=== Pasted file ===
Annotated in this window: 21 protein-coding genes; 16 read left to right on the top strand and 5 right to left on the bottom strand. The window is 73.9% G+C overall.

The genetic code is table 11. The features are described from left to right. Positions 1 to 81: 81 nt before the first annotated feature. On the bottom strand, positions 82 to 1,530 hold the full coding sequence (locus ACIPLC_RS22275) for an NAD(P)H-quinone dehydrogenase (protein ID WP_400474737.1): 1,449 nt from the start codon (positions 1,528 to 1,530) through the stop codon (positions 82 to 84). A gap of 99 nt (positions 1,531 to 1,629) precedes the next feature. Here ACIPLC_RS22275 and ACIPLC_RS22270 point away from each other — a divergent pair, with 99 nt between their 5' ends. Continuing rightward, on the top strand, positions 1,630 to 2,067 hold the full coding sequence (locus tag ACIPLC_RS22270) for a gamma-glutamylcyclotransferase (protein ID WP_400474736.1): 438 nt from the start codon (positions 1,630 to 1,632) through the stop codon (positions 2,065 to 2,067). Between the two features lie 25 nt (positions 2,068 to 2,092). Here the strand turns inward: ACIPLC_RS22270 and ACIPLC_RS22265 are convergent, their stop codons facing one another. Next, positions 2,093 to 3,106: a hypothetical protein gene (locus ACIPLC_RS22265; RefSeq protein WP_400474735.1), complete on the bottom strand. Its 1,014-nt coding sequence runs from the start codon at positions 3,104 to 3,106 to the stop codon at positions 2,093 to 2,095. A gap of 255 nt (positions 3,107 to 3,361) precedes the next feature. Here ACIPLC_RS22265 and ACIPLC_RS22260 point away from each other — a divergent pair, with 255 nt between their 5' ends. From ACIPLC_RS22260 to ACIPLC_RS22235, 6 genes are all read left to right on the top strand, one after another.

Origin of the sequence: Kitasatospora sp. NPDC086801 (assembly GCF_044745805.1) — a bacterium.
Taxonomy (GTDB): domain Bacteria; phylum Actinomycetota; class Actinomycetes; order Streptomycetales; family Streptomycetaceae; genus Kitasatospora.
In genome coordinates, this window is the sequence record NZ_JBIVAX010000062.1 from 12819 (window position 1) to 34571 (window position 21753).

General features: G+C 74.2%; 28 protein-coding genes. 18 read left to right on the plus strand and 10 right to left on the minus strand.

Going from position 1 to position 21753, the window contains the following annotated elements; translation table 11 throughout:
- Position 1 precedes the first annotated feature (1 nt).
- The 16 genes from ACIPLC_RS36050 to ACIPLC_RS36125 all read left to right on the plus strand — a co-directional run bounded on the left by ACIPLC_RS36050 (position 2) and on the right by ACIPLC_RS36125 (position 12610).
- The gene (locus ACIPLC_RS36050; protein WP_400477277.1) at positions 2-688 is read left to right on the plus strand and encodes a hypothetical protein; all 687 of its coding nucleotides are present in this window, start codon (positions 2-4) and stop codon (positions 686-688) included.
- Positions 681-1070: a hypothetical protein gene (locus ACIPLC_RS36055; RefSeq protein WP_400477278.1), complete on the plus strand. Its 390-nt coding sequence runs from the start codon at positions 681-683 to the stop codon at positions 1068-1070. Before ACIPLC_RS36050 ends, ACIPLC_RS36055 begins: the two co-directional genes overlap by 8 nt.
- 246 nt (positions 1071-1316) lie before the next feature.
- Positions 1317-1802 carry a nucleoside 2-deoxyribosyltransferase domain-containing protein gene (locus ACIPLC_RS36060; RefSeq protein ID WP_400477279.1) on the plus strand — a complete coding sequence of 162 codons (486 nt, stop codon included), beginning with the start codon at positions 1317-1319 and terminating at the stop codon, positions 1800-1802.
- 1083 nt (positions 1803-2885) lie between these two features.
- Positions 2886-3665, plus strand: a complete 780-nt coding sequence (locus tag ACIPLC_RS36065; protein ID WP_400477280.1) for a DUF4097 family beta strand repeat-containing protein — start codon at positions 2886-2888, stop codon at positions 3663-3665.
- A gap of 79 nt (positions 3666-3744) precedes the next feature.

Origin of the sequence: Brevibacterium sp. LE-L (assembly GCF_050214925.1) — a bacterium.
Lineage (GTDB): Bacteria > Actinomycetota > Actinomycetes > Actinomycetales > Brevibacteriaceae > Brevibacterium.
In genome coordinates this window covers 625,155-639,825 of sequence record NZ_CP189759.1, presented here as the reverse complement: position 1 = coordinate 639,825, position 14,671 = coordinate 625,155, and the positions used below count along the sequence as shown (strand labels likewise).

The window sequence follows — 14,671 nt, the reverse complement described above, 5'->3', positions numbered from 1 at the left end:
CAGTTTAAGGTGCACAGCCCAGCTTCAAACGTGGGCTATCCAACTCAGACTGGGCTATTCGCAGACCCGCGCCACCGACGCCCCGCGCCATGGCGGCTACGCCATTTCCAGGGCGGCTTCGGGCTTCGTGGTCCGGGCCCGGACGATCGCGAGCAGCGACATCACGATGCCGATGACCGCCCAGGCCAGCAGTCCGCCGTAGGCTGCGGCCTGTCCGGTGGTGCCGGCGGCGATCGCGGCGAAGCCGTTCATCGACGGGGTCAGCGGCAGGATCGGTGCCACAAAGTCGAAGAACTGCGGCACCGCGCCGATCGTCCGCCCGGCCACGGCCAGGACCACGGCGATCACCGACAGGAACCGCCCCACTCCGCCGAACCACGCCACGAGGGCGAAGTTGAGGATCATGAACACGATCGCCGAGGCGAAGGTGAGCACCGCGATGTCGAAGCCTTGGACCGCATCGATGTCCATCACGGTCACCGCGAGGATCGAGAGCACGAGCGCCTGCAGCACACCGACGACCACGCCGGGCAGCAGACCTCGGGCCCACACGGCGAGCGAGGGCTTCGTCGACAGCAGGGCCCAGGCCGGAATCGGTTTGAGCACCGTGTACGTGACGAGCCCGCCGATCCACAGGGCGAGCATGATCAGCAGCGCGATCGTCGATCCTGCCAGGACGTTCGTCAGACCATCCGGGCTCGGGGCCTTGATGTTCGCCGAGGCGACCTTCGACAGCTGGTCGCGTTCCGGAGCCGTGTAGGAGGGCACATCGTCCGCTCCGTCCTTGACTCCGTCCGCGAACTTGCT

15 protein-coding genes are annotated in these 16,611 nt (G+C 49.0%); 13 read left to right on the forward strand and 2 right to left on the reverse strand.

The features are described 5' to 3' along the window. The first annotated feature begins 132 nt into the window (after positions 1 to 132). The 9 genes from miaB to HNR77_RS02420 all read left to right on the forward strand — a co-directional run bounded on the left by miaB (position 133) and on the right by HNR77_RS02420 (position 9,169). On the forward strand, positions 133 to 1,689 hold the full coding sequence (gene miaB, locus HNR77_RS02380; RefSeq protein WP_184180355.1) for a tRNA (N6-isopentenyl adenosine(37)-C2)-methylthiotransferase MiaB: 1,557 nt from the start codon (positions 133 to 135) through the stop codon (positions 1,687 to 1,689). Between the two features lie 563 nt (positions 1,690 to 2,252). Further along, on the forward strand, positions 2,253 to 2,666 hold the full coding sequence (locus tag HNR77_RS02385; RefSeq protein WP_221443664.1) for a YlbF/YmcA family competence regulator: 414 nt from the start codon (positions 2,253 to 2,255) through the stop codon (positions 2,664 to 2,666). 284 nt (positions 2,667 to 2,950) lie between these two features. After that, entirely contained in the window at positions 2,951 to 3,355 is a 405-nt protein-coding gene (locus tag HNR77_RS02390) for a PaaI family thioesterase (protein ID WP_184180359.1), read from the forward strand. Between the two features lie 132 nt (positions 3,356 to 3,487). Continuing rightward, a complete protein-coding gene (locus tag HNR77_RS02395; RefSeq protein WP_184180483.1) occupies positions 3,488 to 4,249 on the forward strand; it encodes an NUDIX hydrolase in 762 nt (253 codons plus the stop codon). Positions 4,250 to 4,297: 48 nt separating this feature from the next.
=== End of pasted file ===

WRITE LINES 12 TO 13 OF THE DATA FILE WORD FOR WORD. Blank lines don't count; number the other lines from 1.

- 246 nt (positions 1071-1316) lie before the next feature.
- Positions 1317-1802 carry a nucleoside 2-deoxyribosyltransferase domain-containing protein gene (locus ACIPLC_RS36060; RefSeq protein ID WP_400477279.1) on the plus strand — a complete coding sequence of 162 codons (486 nt, stop codon included), beginning with the start codon at positions 1317-1319 and terminating at the stop codon, positions 1800-1802.